echo $files[0]->getFilename();

Due to the nature of the iterators, the last line won’t return anything, to fix it, you do need to clone the $item:

$files = [];
foreach ($dir as $key => $item) {
    $files[] = clone $item;
echo $files[0]->getFilename();


The FilesystemIterator is an enhanced version of the DirectoryIterator.

In fact, FilesystemIterator extends the DirectoryIterator and adds a few more features:

  • flags: configurable options.
  • Returns SplFileInfo as a file object instead of the DirectoryIterator.
  • Uses the file path as a key/value pair.

Let’s see a few examples:

// Skipping the dots by using the SKIO_DOTS flag
$files = new FilesystemIterator('/Users/ahmad', FilesystemIterator::SKIP_DOTS);
foreach ($files as $key => $item) {
    var_dump($key); // $key is used a full path name

You may want to use the filename instead of the full path as the key:

// Use | to add more flags
$files = new FilesystemIterator($dirName, FilesystemIterator::SKIP_DOTS | FilesystemIterator::KEY_AS_FILENAME);

If you dump the $item you can see that it’s of type SplFileInfo and not DirectoryIterator:

foreach ($files as $item) {
    var_dump($item); // SplFileInfo
// Listing the full SplFileInfo methods

Unlike DirectoryIterator you don’t need to clone the $item while storing it into an array:

$files = [];
foreach ($dir as $key => $file) {
    $files[] = $file;

I highly encourage you to use the FilesystemIterator instead of DirectoryIterator.


You may use the RecursiveDirectoryIterator to get all the files/directories recursively.

The RecursiveDirectoryIterator extends the FilesystemIterator as well as implementing the RecursiveIterator interface:

$files = new RecursiveDirectoryIterator('/Users/ahmad');
foreach ($files as $item) {
    echo $item.'<br>';

As you can see here, nothing happens but returning the exact same result as if we were using the FilesystemIterator.

To make it return all the files/directories recursively, you have to give the RecursiveDirectoryIterator as a parameter to the RecursiveIteratorIterator it’s kinda weird, but it makes sense, because RecursiveIteratorIterator traverses all the children recursively, so, let’s see how it works:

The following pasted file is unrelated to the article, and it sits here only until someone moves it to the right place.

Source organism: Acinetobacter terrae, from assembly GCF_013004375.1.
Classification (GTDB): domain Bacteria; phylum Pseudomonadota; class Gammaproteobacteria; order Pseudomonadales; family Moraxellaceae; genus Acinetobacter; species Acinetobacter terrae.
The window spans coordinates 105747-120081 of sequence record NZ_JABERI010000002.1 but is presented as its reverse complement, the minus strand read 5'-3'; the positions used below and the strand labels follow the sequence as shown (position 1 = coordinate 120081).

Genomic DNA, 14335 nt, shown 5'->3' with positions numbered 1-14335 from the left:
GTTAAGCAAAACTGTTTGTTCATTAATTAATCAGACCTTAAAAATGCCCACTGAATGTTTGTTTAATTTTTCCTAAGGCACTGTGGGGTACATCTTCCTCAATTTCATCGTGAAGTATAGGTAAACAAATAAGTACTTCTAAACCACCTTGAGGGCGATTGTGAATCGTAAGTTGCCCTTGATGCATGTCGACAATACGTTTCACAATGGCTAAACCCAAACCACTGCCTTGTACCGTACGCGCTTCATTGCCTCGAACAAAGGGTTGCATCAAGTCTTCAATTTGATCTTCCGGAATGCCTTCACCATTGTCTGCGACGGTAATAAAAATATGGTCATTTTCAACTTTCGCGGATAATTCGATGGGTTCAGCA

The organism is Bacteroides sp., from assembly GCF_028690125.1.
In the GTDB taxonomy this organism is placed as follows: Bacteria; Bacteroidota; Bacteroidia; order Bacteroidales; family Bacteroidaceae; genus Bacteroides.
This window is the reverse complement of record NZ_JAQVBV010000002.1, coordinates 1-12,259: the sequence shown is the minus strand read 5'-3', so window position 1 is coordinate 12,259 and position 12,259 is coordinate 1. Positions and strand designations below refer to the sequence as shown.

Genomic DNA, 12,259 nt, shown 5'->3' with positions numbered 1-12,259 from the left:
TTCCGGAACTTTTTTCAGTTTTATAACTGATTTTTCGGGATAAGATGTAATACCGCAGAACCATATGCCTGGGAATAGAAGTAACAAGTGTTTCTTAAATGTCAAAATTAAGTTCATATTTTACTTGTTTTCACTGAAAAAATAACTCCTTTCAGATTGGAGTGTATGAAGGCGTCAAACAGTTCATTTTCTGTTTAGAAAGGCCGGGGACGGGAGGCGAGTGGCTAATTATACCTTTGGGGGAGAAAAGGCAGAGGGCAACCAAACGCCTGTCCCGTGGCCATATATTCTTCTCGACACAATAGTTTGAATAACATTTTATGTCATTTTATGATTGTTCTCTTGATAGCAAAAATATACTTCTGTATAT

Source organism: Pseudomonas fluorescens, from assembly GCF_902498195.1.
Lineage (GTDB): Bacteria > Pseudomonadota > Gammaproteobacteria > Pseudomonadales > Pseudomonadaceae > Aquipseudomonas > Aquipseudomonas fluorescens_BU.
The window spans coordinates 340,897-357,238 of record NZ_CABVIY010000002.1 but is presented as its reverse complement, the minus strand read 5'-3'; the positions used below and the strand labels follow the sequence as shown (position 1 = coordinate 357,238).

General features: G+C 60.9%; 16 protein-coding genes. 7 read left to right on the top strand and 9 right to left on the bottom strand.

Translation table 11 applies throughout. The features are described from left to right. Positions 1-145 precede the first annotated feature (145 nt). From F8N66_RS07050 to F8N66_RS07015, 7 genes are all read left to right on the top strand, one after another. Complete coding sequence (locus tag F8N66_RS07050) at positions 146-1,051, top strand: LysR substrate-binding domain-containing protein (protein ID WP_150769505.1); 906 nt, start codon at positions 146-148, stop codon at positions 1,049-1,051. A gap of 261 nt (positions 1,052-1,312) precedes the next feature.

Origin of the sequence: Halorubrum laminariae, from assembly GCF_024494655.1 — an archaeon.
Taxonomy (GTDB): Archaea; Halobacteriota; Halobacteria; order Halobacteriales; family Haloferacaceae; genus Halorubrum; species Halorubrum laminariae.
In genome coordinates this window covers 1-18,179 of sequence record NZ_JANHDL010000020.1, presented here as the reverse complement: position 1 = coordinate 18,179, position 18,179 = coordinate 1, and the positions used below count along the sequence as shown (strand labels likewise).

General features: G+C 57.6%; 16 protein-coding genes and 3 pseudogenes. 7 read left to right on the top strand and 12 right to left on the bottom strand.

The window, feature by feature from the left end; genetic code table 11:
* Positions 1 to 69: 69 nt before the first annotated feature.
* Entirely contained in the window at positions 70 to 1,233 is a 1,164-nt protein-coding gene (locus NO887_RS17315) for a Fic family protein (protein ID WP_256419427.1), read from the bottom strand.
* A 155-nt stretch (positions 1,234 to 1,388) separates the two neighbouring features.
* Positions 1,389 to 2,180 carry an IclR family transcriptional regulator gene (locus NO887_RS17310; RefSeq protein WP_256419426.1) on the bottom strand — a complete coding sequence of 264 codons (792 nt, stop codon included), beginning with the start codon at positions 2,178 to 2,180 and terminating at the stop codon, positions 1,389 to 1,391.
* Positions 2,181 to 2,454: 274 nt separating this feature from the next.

$files = new RecursiveDirectoryIterator('/Users/ahmad');
$files = new RecursiveIteratorIterator($files);
foreach ($files as $file) {
    echo $file.PHP_EOL;

You may use the setMaxDepth() method to specify the traversing depth, the default value is zero which means traversing all the files/directories.


The LimitIterator allows iteration over a limited subset of items in an Iterator:

$files = new RecursiveDirectoryIterator('/Users/ahmad');
$files = new RecursiveIteratorIterator($files);

// Get the first 10 results
$files = new LimitIterator($files, 0, 10);
foreach ($files as $file) {
    echo $file.PHP_EOL;


As its name implies, the GlobIterator uses the glob patterns.

Please notice that the GlobIterator extends the FilesystemIterator which means that it returns an iterator of SplFileInfo when returning its results.

Let’s see how can we get all the pdf files that reside in a particular directory:

$files = new GlobIterator('/Users/ahmad/Library/*.pdf');
/** @var SplFileInfo $file */
foreach ($files as $file) {
    echo $file->getFilename();

GlobalIterator only accepts an absolute path


As its name implies, RegexIterator is used to apply regular expressions on the file system:

// Get all "pdf" and "epub" files
$files = new FilesystemIterator('/Users/ahmad/Library');
$files = new RegexIterator($files, '/\.(?:pdf|epub)$/i');
foreach ($files as $file) {
    echo $file.PHP_EOL;

You may want to apply the RegexIterator to search for the given pattern recursively:

$files = new RecursiveDirectoryIterator('/Users/ahmad/Library');
$files = new RecursiveIteratorIterator($files);
$files = new RegexIterator($files, '/\.(?:pdf|epub)$/i');

foreach ($files as $item) {
    echo $item.PHP_EOL;


SPL is a rich library, it provides solutions for some common problems.

I highly encourage you to use SPL instead of some composer libraries unless the composer library provides something difficult to implement such as SymfonyFinder.